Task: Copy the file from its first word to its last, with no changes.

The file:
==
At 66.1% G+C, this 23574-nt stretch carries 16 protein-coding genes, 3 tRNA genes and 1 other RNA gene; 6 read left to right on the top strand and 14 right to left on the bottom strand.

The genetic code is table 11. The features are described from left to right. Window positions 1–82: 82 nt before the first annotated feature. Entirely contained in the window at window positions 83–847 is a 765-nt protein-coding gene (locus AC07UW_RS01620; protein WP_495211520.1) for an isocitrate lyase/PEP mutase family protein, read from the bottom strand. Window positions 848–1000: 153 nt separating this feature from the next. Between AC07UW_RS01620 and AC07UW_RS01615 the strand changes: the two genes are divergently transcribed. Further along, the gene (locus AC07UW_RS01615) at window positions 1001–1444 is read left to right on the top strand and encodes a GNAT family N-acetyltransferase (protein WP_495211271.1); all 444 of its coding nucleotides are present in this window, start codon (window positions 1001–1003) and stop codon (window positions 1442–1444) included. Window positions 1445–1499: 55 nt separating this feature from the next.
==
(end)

At 66.1% G+C, this 23574-nt stretch carries 16 protein-coding genes, 3 tRNA genes and 1 other RNA gene; 6 read left to right on the top strand and 14 right to left on the bottom strand.

The genetic code is table 11. The features are described from left to right. Window positions 1–82: 82 nt before the first annotated feature. Entirely contained in the window at window positions 83–847 is a 765-nt protein-coding gene (locus AC07UW_RS01620; protein WP_495211520.1) for an isocitrate lyase/PEP mutase family protein, read from the bottom strand. Window positions 848–1000: 153 nt separating this feature from the next. Between AC07UW_RS01620 and AC07UW_RS01615 the strand changes: the two genes are divergently transcribed. Further along, the gene (locus AC07UW_RS01615) at window positions 1001–1444 is read left to right on the top strand and encodes a GNAT family N-acetyltransferase (protein WP_495211271.1); all 444 of its coding nucleotides are present in this window, start codon (window positions 1001–1003) and stop codon (window positions 1442–1444) included. Window positions 1445–1499: 55 nt separating this feature from the next.